The rising incidence of Barrett’s esophagus (BE) over the past two decades, coincident with increases in obesity, chronic heartburn, and gastroesophageal reflux disease, has focused attention on questions about how to monitor and treat these patients. About four in 1,000 BE patients annually develop esophageal adenocarcinoma (EAC), a 30- to 40-fold greater risk than in the general public. EAC, in turn, is linked to five-year survival rates of only about 20 percent. While early identification of high-risk BE patients is critical to improve EAC survival, factors predictive of cancer progression have not been identified.
“We really don’t understand yet why some patients with BE progress to develop esophageal dysplasia and EAC, while most others don’t. The research we’re beginning to conduct at Penn State Hershey Medical Center aims to identify molecular red flags in BE patients that predict EAC,” says Douglas Stairs, Ph.D. Stairs, along with colleagues at Penn State Hershey Gastroenterology and Hepatology, including Thomas J. McGarrity, M.D., and Atul Bhardwaj, M.D. recently launched efforts to build a BE tissue bank, using blood and tissue samples obtained from routine endoscopic monitoring in Medical Center BE patients. “We expect to enroll about 150 patients in the tissue bank project in this first year; each time a participant undergoes endoscopy, additional samples will be obtained. The tissue bank will allow us to conduct prospective, longitudinal, population analyses of gene expression patterns in patients with BE,” explains Stairs.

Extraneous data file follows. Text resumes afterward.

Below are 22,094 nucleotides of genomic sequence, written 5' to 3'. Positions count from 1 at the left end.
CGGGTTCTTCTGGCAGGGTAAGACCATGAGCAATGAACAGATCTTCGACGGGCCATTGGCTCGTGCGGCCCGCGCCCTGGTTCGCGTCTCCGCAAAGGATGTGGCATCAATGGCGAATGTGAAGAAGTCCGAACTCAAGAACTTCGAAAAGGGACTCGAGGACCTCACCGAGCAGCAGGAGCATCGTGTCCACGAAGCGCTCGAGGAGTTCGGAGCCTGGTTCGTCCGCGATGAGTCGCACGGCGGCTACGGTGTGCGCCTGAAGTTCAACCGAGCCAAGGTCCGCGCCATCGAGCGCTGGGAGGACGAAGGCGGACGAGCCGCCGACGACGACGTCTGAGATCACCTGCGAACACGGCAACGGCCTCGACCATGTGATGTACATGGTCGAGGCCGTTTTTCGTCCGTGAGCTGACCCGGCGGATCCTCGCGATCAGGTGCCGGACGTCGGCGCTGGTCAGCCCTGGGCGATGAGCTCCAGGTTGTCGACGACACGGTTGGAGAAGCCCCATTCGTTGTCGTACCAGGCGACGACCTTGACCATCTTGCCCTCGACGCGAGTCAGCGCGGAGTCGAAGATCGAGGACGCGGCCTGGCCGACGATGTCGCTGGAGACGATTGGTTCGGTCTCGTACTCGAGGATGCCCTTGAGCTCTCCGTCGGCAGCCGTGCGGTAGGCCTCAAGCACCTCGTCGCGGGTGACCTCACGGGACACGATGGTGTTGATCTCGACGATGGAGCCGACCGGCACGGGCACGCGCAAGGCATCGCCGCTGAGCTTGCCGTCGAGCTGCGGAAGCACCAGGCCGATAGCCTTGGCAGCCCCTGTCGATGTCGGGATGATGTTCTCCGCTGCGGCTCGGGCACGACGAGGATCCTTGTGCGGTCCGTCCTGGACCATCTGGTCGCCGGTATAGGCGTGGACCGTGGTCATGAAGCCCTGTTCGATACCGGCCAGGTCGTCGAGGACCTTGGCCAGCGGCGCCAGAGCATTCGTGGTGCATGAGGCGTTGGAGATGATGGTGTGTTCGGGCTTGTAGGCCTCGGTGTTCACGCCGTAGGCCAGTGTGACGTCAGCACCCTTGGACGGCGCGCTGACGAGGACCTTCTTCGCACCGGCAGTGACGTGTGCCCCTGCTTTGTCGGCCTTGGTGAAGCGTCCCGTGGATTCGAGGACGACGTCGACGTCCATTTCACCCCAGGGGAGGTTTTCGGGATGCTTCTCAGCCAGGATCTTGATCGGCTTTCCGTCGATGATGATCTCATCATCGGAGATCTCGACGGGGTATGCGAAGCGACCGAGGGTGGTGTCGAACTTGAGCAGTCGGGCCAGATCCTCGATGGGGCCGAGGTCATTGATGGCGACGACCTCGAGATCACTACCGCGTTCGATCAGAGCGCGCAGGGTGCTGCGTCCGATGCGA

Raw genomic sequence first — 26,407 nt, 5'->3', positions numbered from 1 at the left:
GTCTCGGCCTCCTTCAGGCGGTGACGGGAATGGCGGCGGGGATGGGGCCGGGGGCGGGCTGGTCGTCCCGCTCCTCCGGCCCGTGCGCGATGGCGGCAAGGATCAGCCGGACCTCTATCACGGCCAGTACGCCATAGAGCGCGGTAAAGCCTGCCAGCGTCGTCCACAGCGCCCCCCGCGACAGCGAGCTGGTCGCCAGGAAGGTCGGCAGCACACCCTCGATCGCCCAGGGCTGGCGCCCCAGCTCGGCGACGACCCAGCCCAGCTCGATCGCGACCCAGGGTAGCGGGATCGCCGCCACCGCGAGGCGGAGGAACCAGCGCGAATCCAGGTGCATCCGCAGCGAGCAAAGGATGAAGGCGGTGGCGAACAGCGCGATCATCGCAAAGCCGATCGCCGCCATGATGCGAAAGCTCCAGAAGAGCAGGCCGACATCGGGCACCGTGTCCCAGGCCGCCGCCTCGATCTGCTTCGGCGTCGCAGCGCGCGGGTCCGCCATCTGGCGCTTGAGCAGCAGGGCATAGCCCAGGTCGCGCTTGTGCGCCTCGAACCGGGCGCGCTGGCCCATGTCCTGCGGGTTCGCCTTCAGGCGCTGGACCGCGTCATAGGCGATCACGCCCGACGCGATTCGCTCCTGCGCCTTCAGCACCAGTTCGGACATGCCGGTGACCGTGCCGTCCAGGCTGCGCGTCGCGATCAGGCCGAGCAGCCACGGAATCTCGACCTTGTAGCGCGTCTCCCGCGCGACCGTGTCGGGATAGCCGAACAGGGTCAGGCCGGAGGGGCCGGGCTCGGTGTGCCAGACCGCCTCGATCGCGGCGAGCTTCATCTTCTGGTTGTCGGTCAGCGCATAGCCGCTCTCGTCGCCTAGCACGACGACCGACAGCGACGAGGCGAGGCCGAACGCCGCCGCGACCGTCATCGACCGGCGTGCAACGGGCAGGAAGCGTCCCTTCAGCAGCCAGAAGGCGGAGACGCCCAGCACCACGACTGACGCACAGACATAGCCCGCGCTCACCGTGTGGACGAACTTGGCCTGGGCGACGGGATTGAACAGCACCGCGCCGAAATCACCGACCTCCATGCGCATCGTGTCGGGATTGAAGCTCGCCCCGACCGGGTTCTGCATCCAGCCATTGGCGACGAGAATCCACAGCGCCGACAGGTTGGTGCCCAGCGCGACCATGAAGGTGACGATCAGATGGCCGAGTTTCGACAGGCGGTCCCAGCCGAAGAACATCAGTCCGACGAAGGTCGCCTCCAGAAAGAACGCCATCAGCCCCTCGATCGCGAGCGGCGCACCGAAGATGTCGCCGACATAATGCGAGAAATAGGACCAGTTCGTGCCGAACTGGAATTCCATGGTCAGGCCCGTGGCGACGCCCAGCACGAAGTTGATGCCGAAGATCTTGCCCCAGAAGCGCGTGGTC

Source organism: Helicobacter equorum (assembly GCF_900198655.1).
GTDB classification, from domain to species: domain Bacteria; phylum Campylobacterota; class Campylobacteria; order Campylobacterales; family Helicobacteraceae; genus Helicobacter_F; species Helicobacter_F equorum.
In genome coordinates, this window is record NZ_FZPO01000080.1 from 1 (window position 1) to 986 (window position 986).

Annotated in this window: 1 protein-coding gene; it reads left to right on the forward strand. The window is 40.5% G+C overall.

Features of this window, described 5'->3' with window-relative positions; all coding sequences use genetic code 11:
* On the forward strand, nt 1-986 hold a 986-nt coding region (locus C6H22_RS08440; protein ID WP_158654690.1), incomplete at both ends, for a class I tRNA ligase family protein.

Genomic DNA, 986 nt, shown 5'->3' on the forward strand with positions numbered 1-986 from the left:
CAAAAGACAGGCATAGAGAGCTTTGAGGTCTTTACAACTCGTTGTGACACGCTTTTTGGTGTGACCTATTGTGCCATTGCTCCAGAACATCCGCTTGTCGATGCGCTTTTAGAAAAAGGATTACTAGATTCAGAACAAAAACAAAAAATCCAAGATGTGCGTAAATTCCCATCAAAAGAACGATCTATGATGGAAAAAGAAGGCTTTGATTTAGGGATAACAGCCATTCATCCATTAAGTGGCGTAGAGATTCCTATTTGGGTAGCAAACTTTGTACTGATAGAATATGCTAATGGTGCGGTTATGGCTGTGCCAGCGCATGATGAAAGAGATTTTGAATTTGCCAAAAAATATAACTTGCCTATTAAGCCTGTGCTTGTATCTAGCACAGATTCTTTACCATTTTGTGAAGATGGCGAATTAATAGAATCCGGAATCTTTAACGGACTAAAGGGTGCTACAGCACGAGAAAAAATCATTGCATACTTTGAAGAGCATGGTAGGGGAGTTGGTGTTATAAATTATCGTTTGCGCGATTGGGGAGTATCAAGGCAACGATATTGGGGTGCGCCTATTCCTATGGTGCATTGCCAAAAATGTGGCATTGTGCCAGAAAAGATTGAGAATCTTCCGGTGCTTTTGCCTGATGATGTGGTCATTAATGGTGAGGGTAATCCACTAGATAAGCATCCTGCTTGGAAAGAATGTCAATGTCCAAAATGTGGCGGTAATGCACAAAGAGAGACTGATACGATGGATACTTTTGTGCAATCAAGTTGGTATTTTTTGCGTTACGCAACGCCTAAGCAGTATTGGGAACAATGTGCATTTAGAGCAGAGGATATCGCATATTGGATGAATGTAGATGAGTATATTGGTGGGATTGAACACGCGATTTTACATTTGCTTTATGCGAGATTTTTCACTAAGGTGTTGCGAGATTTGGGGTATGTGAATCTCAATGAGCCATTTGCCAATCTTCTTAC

An over-arching goal of the BE tissue bank research program is to identify biomarkers that predict short- and long-term clinical outcomes. Stairs adds, “In the short-term, we plan to look for biomarkers associated with esophageal dysplasia and presence of EAC. After several years, different research questions will be examined. With years of follow-up data for individual patients, we plan to identify gene expression patterns that predict a positive response to treatment.”
A longer-term goal is to develop a blood test that will allow stratification of BE patients upon diagnosis into low versus high EAC risk groups. Theoretically, high-EAC risk patients may undergo closer monitoring and more aggressive treatment, and low-EAC risk patients relatively less frequent monitoring and more conservative treatment. Looking to the future, BE biomarker data may help to make early EAC identification and improved survival a routine event.
Douglas B. Stairs, Ph.D.
Assistant Professor of Pathology and Pharmacology
Department of Pathology, Department of Pharmacology
Penn State Hershey Cancer Institute
MEDICAL SCHOOL: University of Pennsylvania (Ph.D.)